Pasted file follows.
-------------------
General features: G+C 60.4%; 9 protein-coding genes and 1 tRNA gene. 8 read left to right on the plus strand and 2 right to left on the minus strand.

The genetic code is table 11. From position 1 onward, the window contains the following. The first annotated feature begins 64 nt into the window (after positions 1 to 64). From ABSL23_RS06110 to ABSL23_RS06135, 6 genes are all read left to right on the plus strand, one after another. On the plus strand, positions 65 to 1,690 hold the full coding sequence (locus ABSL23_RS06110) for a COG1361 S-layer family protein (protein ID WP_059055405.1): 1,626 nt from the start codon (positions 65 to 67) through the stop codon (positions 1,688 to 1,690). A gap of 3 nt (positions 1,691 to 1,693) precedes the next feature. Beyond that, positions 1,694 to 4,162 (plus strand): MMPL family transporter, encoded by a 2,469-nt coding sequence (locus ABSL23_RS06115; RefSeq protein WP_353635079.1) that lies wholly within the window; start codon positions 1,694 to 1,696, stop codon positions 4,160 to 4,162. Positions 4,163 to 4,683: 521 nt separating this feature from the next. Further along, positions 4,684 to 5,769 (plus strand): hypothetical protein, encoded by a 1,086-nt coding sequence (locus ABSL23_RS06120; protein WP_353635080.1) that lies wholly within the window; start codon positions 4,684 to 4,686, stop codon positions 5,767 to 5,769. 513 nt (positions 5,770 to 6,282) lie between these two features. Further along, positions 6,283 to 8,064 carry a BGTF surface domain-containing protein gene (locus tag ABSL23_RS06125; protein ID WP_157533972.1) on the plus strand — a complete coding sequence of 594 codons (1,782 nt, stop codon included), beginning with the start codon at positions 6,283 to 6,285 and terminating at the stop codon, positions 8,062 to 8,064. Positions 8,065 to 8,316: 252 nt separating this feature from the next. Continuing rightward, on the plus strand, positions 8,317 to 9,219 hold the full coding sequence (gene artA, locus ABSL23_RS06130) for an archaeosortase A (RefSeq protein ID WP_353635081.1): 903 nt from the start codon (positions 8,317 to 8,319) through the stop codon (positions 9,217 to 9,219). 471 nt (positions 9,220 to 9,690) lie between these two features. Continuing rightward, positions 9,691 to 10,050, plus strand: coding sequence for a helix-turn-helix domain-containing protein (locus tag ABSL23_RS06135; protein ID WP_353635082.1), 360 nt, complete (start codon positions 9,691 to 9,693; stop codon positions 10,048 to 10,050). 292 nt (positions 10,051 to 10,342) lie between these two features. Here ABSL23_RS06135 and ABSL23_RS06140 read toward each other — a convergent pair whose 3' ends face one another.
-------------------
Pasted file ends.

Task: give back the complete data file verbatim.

General features: G+C 60.4%; 9 protein-coding genes and 1 tRNA gene. 8 read left to right on the plus strand and 2 right to left on the minus strand.

The genetic code is table 11. From position 1 onward, the window contains the following. The first annotated feature begins 64 nt into the window (after positions 1 to 64). From ABSL23_RS06110 to ABSL23_RS06135, 6 genes are all read left to right on the plus strand, one after another. On the plus strand, positions 65 to 1,690 hold the full coding sequence (locus ABSL23_RS06110) for a COG1361 S-layer family protein (protein ID WP_059055405.1): 1,626 nt from the start codon (positions 65 to 67) through the stop codon (positions 1,688 to 1,690). A gap of 3 nt (positions 1,691 to 1,693) precedes the next feature. Beyond that, positions 1,694 to 4,162 (plus strand): MMPL family transporter, encoded by a 2,469-nt coding sequence (locus ABSL23_RS06115; RefSeq protein WP_353635079.1) that lies wholly within the window; start codon positions 1,694 to 1,696, stop codon positions 4,160 to 4,162. Positions 4,163 to 4,683: 521 nt separating this feature from the next. Further along, positions 4,684 to 5,769 (plus strand): hypothetical protein, encoded by a 1,086-nt coding sequence (locus ABSL23_RS06120; protein WP_353635080.1) that lies wholly within the window; start codon positions 4,684 to 4,686, stop codon positions 5,767 to 5,769. 513 nt (positions 5,770 to 6,282) lie between these two features. Further along, positions 6,283 to 8,064 carry a BGTF surface domain-containing protein gene (locus tag ABSL23_RS06125; protein ID WP_157533972.1) on the plus strand — a complete coding sequence of 594 codons (1,782 nt, stop codon included), beginning with the start codon at positions 6,283 to 6,285 and terminating at the stop codon, positions 8,062 to 8,064. Positions 8,065 to 8,316: 252 nt separating this feature from the next. Continuing rightward, on the plus strand, positions 8,317 to 9,219 hold the full coding sequence (gene artA, locus ABSL23_RS06130) for an archaeosortase A (RefSeq protein ID WP_353635081.1): 903 nt from the start codon (positions 8,317 to 8,319) through the stop codon (positions 9,217 to 9,219). 471 nt (positions 9,220 to 9,690) lie between these two features. Continuing rightward, positions 9,691 to 10,050, plus strand: coding sequence for a helix-turn-helix domain-containing protein (locus tag ABSL23_RS06135; protein ID WP_353635082.1), 360 nt, complete (start codon positions 9,691 to 9,693; stop codon positions 10,048 to 10,050). 292 nt (positions 10,051 to 10,342) lie between these two features. Here ABSL23_RS06135 and ABSL23_RS06140 read toward each other — a convergent pair whose 3' ends face one another.